Posts Subscribe to Heritage of Wales News Blog Posts      All Comments Subscribe to Heritage of Wales News Blog Posts     Cymraeg

Monday, 30 March 2015

Walking into history – completion of the fieldwork stage of the Welsh Uplands Archaeology Initiative

Peter Schofield and Hannah Leighton from Oxford Archaeology North (OAN), on fieldwork in Snowdonia with David Leighton (centre) of the Royal Commission.

Field archaeologists have been making history by completing the final surveys in the 28-year long Uplands Archaeology Initiative.

The Uplands Archaeology Initiative has been in progress since 1987, and sponsored by the Royal Commission since 1991. Wales is essentially an upland country and this project is a programme of archaeological investigation designed to promote a wider and deeper understanding of Welsh upland heritage through survey, research and publication. Its core activity has been the exploration of upland above about 244m (800 ft) with teams of archaeologists recording sites and monuments they find there.

Exploration has focused on the unimproved moorland component of the Welsh landscape. Although some parts had previously been investigated to a greater or lesser degree and monuments identified, no systematic programme of reconnaissance had been carried out and vast areas remained entirely unexamined. This immense exploratory stage of the project draws to a close this year. By the end of March 2015 a little more than 2500 km2 of moorland will have been surveyed since the inception of the project. This work has taken place in all weathers, in some of the most exposed and extreme environments in Wales.

The final surveys are now being completed and the last covers upland to the south of Trawsfynydd, around Craig Aberserw in the Snowdonia National Park. Fieldwork here is being carried out by Peter Schofield and Hannah Leighton from Oxford Archaeology North (OAN), one of several organisations to have participated regularly in the project, through grant aid, over many years. OAN has now spent nine seasons working in the project in the uplands of North Wales since 2002. They have investigated 350 km2 of moorland and recorded some 4500 sites and monuments.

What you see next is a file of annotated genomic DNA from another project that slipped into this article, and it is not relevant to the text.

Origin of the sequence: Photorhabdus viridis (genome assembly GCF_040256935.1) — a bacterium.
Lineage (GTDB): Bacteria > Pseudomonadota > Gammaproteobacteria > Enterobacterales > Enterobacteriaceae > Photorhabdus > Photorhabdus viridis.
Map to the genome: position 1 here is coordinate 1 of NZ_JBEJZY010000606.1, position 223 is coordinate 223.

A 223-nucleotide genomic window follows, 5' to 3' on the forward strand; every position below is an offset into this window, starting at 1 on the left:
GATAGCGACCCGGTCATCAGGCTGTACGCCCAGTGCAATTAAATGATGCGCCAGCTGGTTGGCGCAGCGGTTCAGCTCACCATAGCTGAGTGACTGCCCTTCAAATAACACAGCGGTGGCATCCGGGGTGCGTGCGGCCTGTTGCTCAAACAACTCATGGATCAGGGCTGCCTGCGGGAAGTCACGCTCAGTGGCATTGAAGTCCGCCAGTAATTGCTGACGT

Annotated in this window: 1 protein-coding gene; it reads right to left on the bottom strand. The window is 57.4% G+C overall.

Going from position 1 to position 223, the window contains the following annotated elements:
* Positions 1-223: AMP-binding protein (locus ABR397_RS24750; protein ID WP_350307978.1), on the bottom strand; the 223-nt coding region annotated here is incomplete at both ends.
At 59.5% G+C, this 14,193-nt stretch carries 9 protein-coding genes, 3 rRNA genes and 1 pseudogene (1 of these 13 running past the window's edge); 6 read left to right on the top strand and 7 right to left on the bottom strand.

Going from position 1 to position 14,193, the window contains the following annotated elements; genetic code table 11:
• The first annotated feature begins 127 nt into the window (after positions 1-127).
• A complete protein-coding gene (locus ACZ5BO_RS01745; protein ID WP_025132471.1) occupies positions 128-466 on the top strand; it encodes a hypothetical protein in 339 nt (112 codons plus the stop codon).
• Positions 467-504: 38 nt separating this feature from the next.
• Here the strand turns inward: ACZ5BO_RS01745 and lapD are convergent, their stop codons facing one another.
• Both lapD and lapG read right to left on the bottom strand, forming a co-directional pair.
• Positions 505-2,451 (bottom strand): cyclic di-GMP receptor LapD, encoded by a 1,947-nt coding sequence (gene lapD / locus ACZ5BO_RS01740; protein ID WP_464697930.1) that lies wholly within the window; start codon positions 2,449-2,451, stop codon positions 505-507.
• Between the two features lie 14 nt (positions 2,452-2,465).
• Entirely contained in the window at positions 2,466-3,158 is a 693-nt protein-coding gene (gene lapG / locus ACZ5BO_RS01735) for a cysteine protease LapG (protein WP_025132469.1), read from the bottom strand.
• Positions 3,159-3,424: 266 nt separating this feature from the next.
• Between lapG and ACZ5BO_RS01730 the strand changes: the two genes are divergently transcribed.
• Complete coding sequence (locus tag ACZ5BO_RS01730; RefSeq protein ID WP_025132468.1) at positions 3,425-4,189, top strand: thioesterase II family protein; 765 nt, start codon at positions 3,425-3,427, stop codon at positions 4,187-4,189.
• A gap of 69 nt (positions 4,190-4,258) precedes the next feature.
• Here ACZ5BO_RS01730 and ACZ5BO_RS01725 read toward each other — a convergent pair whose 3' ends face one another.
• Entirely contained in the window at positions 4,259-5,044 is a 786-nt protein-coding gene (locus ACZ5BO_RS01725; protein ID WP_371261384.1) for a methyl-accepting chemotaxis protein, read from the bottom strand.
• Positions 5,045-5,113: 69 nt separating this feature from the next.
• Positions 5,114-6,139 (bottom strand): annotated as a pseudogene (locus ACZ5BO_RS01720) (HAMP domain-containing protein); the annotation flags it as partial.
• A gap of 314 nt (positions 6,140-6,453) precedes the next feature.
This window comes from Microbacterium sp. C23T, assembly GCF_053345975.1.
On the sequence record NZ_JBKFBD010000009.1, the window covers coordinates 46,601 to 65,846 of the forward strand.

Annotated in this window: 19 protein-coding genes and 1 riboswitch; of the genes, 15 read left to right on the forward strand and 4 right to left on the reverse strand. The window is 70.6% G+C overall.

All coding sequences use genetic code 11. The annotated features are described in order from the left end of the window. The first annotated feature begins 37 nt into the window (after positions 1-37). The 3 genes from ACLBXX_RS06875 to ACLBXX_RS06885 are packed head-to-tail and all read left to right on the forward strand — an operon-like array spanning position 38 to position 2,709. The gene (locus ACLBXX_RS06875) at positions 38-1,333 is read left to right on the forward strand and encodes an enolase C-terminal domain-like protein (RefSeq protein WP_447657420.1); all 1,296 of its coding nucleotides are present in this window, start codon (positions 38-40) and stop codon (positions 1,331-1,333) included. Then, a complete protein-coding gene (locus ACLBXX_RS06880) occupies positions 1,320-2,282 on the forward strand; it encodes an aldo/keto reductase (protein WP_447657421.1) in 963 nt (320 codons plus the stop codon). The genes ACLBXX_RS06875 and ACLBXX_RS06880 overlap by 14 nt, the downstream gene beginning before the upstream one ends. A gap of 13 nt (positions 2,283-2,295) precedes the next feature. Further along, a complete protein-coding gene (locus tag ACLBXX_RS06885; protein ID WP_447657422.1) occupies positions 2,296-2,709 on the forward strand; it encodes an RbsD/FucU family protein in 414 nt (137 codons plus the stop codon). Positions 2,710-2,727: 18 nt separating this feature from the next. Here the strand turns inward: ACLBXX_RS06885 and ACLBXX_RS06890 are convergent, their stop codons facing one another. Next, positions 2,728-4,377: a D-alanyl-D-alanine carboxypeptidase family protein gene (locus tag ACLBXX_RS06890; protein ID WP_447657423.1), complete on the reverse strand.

Hannah Leighton from Oxford Archaeology North (OAN) making a detailed record of an abandoned cottage settlement on moorland near Trawsfynydd.

Peter and Hannah have been looking at a broad range of ancient structures including abandoned settlements, burnt mounds, burial monuments, old peat workings and sheepfolds, many of which were entirely unknown. This diversity is typical of upland environments which are generally conducive to monument survival. By the close of this season it is anticipated that the entire programme of exploration will have resulted in the recording of around 42,000 previously unrecorded archaeological features, and the updating and enhancement of existing records for about 6000 more.

This dataset is a rich resource of information on past land use in the Welsh uplands. The Royal Commission will now begin to examine the legacy and achievements of this long running project. The future analysis of nearly three decades of survey data should lead to a deeper and richer understanding of the part played by the uplands in the history and culture of Wales.

By David Leighton

Subscribe to the Heritage of Wales News and sign up for the full feed RSS, just click this Subscribe to Heritage of Wales News Blog Posts RSS button and subscribe!

Also find us on:
Facebook Twitter Google-plus YouTube Facebook Flickr

Twitter Hashtag: #RCAHMWales

Share this post:


Post a Comment
Please comment and let us know your views or your news. Remember that what you write can be read by everyone. RCAHMW reserves the right not to publish offensive or inaccurate material.


Related Posts with Thumbnails